Graduate Management News
Data & Trends

Data to Go: Young Women in a Hurry

International Women’s Day 2011 finds more, younger women interested in graduate business degrees – and they’re moving from interest to enrollment much faster than their male counterparts. Although the MBA remains a big draw for women, they are increasingly drawn to master’s in accounting programs.

Data from the Graduate Management Admission Council show:

  • More women in the pipeline. The number of GMAT exams taken by women hit a record 105,900 in the testing year ending June 30, 2010 ─a record 40.1 percent of all tests taken and the second straight year the total number topped 100,000.
  • Business school is attractive to East Asian women. Among the top 25 citizen groups taking the exam, there were more exams taken by women than men in five: China (second largest citizen group, 30,264 tests), Taiwan (fifth-largest, 3,951), Thailand (ninth-largest, 1,984), Russia (10th, 2,019) and Vietnam (14th, 1,196).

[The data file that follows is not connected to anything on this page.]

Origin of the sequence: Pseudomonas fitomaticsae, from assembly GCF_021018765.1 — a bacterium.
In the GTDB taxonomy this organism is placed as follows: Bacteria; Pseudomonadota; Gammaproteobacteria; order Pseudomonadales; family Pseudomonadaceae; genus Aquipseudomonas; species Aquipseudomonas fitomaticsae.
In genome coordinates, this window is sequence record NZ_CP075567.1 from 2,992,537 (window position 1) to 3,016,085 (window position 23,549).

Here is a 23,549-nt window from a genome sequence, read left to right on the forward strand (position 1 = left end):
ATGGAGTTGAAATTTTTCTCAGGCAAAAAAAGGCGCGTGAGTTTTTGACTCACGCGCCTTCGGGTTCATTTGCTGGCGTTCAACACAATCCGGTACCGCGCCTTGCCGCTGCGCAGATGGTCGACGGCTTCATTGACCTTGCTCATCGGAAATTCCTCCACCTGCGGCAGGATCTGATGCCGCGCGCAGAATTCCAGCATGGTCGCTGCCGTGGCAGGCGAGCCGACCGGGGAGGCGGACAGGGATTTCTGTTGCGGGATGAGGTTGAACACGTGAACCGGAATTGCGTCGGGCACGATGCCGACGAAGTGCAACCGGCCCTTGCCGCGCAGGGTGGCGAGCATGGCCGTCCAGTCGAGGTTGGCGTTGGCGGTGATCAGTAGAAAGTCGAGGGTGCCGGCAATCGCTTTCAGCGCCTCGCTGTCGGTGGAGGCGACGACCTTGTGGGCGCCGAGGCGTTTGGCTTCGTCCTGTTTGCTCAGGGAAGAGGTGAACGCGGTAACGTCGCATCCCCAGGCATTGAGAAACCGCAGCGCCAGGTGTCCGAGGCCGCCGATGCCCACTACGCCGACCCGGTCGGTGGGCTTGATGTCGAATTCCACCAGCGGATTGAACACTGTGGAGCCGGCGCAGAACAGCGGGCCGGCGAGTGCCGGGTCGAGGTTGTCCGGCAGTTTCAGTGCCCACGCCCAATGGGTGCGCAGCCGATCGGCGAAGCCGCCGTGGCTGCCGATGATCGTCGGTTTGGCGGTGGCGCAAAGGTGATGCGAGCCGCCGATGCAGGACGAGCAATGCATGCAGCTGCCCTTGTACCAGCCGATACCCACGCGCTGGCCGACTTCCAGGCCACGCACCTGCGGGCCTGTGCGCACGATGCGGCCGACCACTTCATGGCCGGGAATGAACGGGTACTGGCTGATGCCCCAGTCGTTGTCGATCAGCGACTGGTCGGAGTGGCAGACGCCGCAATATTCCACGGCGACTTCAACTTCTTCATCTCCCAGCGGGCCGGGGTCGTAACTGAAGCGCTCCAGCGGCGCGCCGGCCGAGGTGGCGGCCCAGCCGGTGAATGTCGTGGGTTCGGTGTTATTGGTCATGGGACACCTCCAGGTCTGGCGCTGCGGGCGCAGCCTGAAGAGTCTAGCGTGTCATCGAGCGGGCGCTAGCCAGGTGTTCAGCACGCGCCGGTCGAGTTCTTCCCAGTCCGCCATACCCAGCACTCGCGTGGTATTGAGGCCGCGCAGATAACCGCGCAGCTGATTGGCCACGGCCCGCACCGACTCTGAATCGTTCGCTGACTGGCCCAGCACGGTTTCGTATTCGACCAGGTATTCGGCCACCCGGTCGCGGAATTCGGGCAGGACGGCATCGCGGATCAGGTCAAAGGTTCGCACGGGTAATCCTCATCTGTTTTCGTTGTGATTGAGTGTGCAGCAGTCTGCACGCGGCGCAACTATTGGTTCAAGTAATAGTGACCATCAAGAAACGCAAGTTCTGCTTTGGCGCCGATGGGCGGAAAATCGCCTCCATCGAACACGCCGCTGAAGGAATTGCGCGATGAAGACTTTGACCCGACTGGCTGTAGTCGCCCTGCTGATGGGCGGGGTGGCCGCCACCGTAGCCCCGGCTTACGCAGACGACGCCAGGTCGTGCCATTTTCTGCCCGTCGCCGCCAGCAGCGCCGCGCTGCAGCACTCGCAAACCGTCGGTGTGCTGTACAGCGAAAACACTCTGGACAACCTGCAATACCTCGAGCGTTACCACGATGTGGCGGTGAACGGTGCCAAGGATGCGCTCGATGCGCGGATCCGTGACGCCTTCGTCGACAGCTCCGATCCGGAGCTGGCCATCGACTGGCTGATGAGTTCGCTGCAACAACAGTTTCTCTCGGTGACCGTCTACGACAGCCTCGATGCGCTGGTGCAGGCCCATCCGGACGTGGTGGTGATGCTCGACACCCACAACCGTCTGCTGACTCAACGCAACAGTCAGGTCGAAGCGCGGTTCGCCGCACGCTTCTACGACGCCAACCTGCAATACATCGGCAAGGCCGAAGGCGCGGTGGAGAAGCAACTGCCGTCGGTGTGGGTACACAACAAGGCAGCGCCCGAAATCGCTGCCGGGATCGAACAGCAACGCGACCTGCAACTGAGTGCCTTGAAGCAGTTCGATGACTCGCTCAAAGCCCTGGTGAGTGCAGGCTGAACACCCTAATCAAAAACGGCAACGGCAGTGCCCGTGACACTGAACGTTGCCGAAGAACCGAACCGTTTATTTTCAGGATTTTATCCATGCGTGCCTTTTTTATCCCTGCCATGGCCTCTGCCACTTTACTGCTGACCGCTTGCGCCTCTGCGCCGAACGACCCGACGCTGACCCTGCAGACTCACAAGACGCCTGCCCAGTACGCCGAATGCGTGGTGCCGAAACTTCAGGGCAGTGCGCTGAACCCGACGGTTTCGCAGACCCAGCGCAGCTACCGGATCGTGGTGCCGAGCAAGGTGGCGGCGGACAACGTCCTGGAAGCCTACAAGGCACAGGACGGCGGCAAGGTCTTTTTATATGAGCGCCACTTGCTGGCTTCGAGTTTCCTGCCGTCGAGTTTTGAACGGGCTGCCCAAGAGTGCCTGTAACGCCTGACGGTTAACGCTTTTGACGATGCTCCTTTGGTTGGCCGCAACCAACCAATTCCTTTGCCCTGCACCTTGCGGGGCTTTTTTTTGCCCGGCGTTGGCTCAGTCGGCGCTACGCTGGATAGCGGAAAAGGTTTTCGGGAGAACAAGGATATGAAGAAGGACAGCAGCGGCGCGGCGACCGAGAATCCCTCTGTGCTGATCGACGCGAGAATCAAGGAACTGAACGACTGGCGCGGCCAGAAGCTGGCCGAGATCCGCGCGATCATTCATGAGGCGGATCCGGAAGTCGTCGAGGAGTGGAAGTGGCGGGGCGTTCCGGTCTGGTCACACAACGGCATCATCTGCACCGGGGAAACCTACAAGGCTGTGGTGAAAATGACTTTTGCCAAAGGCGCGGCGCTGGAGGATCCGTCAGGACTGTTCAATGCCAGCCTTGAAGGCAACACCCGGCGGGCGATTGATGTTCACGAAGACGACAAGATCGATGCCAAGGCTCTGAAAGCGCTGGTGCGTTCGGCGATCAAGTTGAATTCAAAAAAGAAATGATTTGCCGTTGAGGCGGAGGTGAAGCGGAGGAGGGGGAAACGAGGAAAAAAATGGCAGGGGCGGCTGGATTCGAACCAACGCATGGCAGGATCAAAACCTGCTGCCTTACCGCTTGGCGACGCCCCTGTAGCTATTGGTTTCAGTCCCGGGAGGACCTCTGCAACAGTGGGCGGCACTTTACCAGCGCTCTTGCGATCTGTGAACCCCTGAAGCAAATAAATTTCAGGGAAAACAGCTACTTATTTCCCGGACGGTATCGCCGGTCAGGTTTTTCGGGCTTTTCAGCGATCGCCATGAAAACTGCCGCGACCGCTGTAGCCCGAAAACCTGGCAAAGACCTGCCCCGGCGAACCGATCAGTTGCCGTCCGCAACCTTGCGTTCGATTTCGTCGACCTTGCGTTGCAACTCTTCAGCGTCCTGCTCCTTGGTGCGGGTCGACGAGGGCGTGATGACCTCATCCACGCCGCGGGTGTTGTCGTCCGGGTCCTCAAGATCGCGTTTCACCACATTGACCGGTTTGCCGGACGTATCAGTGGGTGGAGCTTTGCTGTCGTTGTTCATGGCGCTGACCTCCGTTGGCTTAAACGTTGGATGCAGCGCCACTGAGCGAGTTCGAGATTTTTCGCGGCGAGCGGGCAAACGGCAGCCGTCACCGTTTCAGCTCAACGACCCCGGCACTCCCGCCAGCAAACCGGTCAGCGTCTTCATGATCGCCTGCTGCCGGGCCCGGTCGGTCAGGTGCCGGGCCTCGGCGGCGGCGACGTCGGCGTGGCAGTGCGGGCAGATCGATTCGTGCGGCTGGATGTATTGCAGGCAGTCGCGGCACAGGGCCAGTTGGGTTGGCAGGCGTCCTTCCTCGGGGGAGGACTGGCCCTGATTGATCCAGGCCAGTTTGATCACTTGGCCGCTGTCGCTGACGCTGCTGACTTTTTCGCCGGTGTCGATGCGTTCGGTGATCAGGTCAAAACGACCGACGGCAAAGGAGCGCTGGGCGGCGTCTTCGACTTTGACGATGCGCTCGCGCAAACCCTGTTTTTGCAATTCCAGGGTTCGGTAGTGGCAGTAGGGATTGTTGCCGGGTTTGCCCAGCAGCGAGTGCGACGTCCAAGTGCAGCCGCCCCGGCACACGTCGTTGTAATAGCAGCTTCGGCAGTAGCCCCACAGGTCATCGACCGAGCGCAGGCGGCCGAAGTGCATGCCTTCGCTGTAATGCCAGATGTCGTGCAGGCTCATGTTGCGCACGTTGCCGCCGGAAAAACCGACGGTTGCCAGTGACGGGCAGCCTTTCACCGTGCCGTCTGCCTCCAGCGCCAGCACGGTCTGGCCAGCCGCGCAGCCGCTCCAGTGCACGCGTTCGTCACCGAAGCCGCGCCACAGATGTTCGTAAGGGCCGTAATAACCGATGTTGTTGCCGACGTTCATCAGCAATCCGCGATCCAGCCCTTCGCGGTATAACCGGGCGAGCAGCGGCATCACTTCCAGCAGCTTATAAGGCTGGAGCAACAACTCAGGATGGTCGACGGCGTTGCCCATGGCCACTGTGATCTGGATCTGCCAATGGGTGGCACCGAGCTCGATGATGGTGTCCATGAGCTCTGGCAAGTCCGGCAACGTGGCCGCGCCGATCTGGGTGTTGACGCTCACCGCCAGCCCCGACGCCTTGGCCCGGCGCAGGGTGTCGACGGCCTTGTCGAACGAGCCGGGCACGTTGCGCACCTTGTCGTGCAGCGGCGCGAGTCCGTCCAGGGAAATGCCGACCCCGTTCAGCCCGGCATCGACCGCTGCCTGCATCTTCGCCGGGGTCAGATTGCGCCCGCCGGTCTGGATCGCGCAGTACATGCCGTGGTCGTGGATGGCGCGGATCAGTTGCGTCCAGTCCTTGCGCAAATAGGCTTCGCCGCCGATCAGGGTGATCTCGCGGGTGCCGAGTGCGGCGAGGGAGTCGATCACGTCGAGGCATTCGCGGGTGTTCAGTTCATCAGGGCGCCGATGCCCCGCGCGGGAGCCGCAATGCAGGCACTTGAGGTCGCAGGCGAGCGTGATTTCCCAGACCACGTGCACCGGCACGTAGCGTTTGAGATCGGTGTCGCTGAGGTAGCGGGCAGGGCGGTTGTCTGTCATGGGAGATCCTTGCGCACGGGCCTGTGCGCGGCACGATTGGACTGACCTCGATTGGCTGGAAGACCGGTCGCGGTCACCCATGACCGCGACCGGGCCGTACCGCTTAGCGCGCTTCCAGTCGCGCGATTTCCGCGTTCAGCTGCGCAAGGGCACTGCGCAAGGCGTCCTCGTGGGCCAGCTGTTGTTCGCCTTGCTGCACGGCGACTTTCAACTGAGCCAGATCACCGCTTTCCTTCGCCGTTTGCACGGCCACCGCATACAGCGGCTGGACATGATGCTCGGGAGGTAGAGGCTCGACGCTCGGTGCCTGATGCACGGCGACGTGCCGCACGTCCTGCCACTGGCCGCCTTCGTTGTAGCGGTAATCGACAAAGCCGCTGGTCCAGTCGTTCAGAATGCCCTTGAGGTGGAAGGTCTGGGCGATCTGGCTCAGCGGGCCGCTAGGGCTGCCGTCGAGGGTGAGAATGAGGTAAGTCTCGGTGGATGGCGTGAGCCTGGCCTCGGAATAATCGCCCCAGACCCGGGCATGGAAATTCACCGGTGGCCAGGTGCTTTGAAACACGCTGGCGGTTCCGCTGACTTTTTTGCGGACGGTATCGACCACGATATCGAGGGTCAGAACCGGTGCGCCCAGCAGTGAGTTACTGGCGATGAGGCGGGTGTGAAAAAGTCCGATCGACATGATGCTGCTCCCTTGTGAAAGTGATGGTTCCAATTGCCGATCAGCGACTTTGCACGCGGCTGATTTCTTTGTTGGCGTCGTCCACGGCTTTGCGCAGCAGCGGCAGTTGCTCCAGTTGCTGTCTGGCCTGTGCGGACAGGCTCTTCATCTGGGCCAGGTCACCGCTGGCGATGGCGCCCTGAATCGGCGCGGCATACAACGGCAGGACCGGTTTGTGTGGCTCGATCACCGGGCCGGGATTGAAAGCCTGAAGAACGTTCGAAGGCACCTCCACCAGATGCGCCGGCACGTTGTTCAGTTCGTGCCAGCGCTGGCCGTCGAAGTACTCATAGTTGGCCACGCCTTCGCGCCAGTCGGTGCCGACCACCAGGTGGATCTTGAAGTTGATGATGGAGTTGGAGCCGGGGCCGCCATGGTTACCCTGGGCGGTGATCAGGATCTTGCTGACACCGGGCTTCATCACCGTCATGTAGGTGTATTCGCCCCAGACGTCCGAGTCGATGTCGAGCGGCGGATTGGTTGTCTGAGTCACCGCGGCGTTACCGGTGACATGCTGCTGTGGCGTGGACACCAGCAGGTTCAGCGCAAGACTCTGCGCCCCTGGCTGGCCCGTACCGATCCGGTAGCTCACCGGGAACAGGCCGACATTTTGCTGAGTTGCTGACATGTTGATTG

• There’s a youth movement among women. The average age of a GMAT test taker is 26.2, slightly younger than the male average of 27.6. Nearly half (45.5 percent) of all the GMAT exams taken by women were taken by women younger than 25.
  • Women move through the decision-making and application process faster. The average female business school applicant applied to her first program 3.5 years after completing an undergraduate degree, a full year earlier than the average man, according to GMAC’s 2011 Prospective Students Survey
  • Specialized degrees hold appeal. 56 percent of the GMAT exams taken by women were by aspiring MBAs. Among accounting undergraduates taking the GMAT, more tests were taken by women than men.  Master’s of Accounting programs, meanwhile, report in GMAC’s Application Trends Survey that 57 percent of their applicants are women.

For International Women’s Day, March 8, GMAC has a compilation of statistics on women and graduate management education. More GMAC research is at

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